Catholic Health strike enters 4th day

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Striking workers at Catholic Health's Mercy Hospital of Buffalo (N.Y.) continued picketing Oct. 4 as their dispute with hospital management remains unresolved, both sides confirmed to Becker's.

Communications Workers of America, which represents more than 2,500 front-line workers at Catholic Health's Mercy Hospital, Kenmore (N.Y.) Mercy Hospital and Sisters of Charity Hospital, St. Joseph Campus, in Buffalo, began the strike Oct. 1, citing workers' concerns about staffing and patient care.

Days later, Catholic Health said it is waiting for the union to provide a formal, written response to the health system's latest, comprehensive offer. Further, the health system contends the union has not provided the hospitals with a written proposal or written counter proposal on any major economic bargaining topic since Sept. 19.

"The hospitals' bargaining committee continues to wait for the union to respond in writing to our last offer," Catholic Health spokesperson JoAnn Cavanaugh said in a statement issued Oct. 4. "Yesterday, the hospitals' bargaining committee made itself available to the union through video conference. We opened a line and were on it. The mediator also was on the line. The union did not show up."

She added, "We stand firm on our position that until CWA responds to us in writing, and until it can control its followers on the picket line and bargaining committee members, Catholic Health will be available to meet with CWA's bargaining committee virtually. If there is still any confusion, we're available to answer any questions the union may have."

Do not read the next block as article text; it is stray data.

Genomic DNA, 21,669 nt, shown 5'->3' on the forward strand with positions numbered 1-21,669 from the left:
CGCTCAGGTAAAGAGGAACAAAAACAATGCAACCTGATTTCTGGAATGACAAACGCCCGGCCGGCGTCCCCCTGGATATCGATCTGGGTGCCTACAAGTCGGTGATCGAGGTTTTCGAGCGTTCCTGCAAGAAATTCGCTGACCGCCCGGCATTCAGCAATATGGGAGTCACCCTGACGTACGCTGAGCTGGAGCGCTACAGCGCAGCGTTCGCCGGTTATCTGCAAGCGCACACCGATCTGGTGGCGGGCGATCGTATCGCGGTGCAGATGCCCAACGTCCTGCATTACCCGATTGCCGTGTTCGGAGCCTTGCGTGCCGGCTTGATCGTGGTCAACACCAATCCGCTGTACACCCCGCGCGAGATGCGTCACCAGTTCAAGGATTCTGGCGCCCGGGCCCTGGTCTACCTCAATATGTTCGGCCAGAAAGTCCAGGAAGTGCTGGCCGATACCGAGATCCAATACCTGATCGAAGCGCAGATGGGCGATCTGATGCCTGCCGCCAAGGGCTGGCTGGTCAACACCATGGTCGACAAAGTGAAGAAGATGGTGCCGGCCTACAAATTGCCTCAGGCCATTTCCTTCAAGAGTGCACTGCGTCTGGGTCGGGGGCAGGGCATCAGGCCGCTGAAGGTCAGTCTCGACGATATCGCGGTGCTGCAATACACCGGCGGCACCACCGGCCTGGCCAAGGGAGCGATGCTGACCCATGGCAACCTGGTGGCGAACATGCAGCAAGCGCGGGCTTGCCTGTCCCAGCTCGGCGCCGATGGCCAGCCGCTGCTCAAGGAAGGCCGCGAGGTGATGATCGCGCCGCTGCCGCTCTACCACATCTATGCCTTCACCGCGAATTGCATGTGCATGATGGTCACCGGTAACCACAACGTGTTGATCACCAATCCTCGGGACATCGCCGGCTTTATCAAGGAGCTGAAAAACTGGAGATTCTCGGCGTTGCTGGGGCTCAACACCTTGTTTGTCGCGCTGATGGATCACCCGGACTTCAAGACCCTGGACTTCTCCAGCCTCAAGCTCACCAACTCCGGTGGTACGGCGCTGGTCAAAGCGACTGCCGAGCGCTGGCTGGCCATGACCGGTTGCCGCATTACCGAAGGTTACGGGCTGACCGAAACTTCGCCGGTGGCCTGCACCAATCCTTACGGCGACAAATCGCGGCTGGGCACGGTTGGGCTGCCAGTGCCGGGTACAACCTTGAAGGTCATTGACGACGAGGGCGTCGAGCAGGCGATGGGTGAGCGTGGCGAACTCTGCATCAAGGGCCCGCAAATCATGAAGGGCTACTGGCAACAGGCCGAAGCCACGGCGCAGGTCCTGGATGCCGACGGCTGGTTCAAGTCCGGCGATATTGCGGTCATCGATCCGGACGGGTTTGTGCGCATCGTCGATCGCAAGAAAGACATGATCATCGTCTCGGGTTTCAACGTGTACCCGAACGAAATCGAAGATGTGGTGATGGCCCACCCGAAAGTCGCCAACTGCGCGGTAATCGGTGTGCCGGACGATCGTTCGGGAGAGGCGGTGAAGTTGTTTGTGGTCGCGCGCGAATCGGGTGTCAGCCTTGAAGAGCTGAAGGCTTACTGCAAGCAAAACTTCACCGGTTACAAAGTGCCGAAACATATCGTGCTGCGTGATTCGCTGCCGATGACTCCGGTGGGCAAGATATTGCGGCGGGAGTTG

Mercy Hospital, along with Kenmore Mercy Hospital and St. Joseph Campus, presented a $33 million economic package and a contract offer that included a $20 million investment in staffing.

That offer, made Oct. 1, was rejected by the Communications Workers of America. However, the union is ready to return to the bargaining table and hear Catholic Health's latest proposal, according to CWA Area Director Debbie Hayes.

"We have made clear that we are ready to come back to the bargaining table and hear Catholic Health's latest proposal, after workers rejected the hospital system's last minute, inadequate offer early Friday that didn’t include minimum staffing ratios, which are fundamental to ensuring high quality patient care and preventing another understaffing crisis in the future," Ms. Hayes said in a news release. "We have a responsibility to our patients to stand up for a fair contract that ensures their safety, and we've put forward a comprehensive proposal that does that. We want to have a dialogue and get back to work as fast as we can, but Catholic Health needs to come to the table in order for that to happen."

In response to Catholic Health's claim that it is awaiting a response from CWA to its Oct. 1 proposal, Ms. Hayes said, "Catholic Health workers did formally respond. We rejected your proposal. We're on strike."

During the strike,  Mercy Hospital has suspended inpatient non-emergency procedures and paused labor and delivery services. The system on Sept. 29 also began diverting ambulances from Mercy Hospital and its Mercy Ambulatory Care Center in Orchard Park, N.Y.

Workers at Mercy Hospital voted Sept. 9 to authorize a strike and issued a strike notice Sept. 21. 

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